Stiff elbow

Elbow stiffness is common and can develop after an injury, after surgery, or because of arthritis. The elbow is a complex of three joints that allows you to bend, straighten, and rotate the forearm. The elbow allows you position the hand for all daily activities. Elbow stiffness can even affect your ability to do simple things such as brush your teeth, comb your hair, or feed yourself.

Elbow stiffness can be caused by changes in the bone or the soft tissues surrounding the joint.  The cause can be trivial such as minor injury causing a contracture of the capsule which surrounds the joint.  Broken bones with the fracture extending into the joint surface is a common cause.  Arthritis will also limit the range of motion.


What is the non operative treatment?

The goal of stiff elbow treatment is to restore pain-free motion that improves function. Non-operative measures to treat elbow stiffness include physiotherapy for range of motion exercises and stretching. Sometimes a splint can be made that will slowly help straighten or bend your arm over time.

What are the surgical options?

Surgery may be necessary if the symptoms fail to improve with these conservative measures.  The operation may require release of the joint capsule or covering, release of scarred muscle or ligaments, removal of abnormal bone or joint contents, and possibly release of nerves if they are tight or involved in scar. This will usually be performed using arthroscopic or minimally-invasive surgery in which small instruments are introduced into the elbow joint through the skin and a camera is used to guide the surgery. Recovery from this type of surgery is  quicker, but patients who have had previous surgery or have extensive bone abnormality are not suitable for keyhole surgery.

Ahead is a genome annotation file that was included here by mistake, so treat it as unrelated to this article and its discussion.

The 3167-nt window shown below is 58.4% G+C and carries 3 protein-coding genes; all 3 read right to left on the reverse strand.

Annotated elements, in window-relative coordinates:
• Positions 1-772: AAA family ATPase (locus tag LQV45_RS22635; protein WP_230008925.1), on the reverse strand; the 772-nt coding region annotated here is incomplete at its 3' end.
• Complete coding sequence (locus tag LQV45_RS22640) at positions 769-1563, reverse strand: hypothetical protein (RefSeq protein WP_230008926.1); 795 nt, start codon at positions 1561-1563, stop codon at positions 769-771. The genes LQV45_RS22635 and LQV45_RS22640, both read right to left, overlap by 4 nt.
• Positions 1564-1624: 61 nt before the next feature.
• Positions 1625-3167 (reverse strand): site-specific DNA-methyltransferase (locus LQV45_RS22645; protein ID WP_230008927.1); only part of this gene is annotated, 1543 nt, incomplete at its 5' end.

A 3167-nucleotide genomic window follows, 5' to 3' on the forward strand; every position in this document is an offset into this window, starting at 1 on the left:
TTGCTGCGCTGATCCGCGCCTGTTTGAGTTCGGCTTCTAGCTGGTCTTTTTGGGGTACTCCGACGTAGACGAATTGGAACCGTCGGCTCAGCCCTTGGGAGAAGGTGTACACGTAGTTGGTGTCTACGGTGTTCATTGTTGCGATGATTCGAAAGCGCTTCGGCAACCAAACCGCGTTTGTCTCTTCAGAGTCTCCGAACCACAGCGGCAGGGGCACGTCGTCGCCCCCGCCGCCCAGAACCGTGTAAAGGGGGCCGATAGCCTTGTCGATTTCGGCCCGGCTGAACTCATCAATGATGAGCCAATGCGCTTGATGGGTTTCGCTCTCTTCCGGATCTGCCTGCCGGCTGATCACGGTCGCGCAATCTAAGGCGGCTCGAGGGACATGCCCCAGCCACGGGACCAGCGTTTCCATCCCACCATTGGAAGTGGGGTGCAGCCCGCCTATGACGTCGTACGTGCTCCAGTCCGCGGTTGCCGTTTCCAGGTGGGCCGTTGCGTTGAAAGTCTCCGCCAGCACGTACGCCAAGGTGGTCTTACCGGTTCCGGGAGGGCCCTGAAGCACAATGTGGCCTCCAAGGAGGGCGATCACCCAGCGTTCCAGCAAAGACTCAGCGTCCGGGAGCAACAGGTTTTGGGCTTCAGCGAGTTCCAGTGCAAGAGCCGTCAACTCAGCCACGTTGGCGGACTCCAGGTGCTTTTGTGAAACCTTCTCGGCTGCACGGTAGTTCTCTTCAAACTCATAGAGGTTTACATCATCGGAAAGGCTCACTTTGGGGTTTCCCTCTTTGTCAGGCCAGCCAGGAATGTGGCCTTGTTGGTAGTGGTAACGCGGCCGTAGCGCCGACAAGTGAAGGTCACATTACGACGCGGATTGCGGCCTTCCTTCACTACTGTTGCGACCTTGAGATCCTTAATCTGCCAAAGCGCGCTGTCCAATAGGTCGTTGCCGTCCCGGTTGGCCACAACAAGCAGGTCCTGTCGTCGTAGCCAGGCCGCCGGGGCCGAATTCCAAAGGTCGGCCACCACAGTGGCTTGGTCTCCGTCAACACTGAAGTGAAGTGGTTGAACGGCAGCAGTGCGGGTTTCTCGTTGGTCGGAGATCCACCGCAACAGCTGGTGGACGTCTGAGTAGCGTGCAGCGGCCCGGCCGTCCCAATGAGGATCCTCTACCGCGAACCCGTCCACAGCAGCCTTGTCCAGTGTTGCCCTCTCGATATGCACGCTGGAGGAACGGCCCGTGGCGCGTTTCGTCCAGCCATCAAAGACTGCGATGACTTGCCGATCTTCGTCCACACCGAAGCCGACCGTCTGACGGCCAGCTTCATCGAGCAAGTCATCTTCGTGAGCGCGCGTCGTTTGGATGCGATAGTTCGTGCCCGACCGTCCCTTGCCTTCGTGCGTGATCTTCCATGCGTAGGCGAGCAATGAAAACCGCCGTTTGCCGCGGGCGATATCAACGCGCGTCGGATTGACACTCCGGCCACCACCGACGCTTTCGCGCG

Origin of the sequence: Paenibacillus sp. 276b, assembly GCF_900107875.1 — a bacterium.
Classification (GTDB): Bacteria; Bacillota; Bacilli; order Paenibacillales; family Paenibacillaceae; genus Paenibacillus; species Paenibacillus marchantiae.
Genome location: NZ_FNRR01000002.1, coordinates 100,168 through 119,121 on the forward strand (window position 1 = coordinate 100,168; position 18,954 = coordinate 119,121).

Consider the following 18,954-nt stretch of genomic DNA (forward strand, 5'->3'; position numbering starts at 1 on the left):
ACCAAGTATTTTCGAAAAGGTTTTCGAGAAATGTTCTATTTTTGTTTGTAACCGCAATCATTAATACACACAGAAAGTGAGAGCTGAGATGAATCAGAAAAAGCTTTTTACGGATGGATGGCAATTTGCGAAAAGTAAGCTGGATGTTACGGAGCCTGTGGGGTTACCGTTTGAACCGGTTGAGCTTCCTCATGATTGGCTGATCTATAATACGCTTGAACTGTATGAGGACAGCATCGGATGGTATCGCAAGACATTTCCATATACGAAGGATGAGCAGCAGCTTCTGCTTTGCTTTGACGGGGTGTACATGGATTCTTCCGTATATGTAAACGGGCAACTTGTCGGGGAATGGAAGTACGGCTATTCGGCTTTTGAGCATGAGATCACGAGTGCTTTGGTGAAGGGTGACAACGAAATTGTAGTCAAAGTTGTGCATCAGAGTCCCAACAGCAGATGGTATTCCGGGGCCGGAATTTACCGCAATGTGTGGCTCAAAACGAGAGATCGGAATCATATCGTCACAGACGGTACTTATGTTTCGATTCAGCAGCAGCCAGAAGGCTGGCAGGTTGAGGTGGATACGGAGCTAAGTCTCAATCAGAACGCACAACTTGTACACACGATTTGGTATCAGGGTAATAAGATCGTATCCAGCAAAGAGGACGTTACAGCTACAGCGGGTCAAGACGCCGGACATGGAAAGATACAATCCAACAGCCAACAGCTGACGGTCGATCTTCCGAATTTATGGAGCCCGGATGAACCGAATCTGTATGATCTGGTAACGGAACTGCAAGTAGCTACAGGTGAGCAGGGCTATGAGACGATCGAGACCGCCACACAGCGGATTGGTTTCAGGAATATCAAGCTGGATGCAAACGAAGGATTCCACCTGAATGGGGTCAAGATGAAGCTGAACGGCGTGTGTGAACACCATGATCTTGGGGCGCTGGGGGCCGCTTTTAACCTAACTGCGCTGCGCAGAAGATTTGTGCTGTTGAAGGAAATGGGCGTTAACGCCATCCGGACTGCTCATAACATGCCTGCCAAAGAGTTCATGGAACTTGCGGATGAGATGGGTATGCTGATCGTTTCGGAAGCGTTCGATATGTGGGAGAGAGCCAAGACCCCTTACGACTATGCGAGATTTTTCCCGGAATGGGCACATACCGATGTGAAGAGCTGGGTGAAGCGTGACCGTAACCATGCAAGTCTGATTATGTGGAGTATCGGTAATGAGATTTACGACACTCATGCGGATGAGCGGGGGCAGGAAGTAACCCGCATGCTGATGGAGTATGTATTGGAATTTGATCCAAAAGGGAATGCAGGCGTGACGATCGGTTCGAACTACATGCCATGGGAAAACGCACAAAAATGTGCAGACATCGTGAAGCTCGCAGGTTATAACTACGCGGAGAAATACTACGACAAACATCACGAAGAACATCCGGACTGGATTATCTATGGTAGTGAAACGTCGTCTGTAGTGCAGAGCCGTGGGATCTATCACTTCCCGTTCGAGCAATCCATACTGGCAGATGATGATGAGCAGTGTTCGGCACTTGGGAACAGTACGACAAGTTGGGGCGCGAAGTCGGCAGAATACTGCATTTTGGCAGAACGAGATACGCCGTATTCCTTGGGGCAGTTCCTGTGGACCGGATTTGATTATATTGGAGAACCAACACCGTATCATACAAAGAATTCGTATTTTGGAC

Post operative physiotherapy is critical in the treatment of elbow stiffness.  The elbow will usually fully straighten and flex at the end of the operation.  However this must be maintained with agressive physiotherapy.  If the elbow is allowed to rest for even a few days the soft tissues and scar tissue will return and the joint will once more become stiff.  Regular pain killers should be taken so that the elbow can be stretched to its maximum range of movement possable.  Dispite analgesia this can be painful, however it is safe to continue to stretch the joint as no harm is being done.  Indeed imobility is the enemy!.

Sometimes after a major debridement for an arthritic elbow a continuous infusion of pain killer is fed through a cannula to the nerves which provide feeling to the elbow.  This leaves the arm numb for 48 hours and facilitated early pain free range of motion.